“The update seems to be a contrived effort to create an artificial parity between the world’s largest and the most vibrant democracy and a country that openly practices state-sponsored terrorism,” he said.

“We have registered our strong protest regarding the update with the Office of the High Commissioner for Human Rights. The release of such an update has not only called into question the seriousness of OHCHR but also its alignment with the larger approach of the United Nations,” Kumar said.

Expressing “deep concern” that the report seems to accord a legitimacy to terrorism that is in complete variance with UNSC positions, Kumar said, “the UNSC had, in February 2019, strongly condemned the dastardly Pulwama terror attack and subsequently proscribed Masood Azhar, the self-styled leader of terrorist entity Jaish-e-Mohammed. However, in the update, terrorist leaders and organisations sanctioned by the UN are deliberately underplayed as ‘armed groups’.”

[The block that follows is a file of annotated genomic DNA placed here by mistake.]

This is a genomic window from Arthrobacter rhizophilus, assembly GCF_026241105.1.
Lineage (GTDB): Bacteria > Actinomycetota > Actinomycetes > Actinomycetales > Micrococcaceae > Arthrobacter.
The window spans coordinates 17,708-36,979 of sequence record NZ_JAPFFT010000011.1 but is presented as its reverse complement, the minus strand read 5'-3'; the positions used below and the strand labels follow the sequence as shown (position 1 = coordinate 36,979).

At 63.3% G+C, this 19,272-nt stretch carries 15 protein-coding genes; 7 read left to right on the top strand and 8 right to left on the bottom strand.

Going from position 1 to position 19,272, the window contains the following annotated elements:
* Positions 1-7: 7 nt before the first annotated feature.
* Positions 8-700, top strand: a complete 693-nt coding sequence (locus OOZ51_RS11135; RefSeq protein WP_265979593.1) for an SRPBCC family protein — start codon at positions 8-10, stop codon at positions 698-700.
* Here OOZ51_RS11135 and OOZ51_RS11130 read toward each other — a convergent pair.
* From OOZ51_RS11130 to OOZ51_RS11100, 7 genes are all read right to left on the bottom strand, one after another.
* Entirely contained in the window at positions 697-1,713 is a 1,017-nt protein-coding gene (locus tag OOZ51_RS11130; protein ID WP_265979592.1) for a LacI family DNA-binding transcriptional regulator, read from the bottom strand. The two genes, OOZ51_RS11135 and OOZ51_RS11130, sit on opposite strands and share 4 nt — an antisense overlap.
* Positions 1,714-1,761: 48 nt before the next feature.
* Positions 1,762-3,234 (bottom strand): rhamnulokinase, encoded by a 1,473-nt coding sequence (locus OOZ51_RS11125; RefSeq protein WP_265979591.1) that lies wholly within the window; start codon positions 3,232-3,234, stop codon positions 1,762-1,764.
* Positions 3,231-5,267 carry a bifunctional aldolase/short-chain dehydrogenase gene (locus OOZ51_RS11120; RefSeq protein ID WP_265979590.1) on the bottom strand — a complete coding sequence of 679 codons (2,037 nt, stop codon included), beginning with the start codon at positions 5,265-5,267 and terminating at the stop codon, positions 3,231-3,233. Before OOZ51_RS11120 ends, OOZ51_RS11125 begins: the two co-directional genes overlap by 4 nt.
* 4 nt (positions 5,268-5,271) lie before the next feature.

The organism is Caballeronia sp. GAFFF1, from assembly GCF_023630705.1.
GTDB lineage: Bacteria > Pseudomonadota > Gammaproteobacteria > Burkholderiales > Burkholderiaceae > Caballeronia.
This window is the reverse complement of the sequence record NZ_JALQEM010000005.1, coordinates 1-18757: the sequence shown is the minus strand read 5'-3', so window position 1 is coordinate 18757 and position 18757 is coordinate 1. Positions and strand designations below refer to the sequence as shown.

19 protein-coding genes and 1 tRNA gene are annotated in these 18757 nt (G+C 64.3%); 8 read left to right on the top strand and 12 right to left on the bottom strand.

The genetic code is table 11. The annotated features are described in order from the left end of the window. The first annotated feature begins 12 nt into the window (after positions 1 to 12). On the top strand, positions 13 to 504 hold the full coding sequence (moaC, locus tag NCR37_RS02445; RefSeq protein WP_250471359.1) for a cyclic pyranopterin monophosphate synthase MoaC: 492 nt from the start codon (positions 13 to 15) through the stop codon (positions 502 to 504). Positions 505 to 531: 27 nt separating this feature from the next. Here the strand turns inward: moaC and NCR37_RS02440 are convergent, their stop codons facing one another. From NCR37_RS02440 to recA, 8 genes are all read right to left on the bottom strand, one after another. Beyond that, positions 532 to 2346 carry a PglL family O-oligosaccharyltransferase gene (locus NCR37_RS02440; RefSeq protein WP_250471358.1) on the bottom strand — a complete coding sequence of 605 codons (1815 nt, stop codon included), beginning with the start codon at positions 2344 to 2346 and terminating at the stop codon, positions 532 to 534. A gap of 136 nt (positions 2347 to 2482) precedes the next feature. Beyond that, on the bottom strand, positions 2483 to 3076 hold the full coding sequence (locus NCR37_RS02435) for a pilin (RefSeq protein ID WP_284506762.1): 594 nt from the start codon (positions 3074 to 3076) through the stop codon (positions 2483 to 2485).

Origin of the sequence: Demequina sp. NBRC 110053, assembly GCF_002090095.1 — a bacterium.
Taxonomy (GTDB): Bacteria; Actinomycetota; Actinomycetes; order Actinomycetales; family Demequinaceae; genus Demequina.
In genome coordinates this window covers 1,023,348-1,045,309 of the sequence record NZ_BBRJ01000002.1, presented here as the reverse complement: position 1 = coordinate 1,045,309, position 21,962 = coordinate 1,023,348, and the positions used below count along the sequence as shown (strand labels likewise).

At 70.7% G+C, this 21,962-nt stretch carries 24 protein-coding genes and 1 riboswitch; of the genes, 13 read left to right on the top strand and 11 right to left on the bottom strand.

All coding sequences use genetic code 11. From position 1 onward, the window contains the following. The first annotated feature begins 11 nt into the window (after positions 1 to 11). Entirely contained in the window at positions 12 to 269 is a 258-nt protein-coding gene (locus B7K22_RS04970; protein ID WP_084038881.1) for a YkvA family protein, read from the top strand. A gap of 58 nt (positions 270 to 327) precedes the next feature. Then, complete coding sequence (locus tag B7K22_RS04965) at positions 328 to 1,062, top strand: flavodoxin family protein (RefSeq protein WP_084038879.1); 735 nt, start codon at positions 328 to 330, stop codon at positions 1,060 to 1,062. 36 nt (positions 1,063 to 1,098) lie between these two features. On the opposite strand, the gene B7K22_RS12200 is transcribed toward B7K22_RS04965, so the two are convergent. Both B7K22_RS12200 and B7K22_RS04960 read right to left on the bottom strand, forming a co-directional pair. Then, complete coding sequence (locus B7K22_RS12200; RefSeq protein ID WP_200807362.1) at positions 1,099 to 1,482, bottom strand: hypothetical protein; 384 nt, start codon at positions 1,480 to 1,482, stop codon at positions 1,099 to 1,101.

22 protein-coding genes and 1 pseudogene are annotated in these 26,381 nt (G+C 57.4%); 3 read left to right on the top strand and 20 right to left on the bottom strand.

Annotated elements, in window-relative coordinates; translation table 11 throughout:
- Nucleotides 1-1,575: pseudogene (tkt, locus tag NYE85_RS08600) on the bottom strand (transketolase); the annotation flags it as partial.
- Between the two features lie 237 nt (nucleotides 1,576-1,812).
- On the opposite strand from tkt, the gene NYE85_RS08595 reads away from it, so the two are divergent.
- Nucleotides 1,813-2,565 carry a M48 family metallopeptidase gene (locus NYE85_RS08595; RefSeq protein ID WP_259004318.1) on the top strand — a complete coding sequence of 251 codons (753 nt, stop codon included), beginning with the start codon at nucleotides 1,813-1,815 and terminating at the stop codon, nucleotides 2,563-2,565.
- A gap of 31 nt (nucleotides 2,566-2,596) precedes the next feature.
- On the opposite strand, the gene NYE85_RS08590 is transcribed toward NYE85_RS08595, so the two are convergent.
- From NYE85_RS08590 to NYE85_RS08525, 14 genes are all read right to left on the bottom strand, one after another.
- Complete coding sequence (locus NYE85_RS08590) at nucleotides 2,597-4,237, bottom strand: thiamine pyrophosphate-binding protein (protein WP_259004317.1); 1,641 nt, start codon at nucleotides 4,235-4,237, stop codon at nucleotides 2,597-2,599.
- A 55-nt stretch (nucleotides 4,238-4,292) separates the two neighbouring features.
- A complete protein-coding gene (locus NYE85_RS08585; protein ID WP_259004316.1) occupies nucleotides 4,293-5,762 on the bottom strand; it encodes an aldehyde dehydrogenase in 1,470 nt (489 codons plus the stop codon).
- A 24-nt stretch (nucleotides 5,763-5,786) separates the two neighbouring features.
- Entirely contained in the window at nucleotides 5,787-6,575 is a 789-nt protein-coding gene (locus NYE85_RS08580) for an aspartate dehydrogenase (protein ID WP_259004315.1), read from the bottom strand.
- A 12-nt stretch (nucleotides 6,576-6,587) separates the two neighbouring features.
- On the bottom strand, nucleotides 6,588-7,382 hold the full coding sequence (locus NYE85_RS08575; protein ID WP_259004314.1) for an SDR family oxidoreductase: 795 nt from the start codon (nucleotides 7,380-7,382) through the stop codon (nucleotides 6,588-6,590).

“The legitimisation of terrorism has been further compounded by an unacceptable advocacy of the dismemberment of a UN member state”, the MEA spokesperson said.

India follows the policy of zero tolerance towards terrorism and will take all measures to protect its territorial integrity and sovereignty against cross-border terrorism, Kumar said.

“Motivated attempts to weaken our national resolve will never succeed.” 

Asserting that the entire state of J-K is an integral part of India, Kumar said Pakistan is in illegal and forcible occupation of a part of the Indian state, including the so-called “Azad Jammu and Kashmir” and “Gilgit-Baltistan”.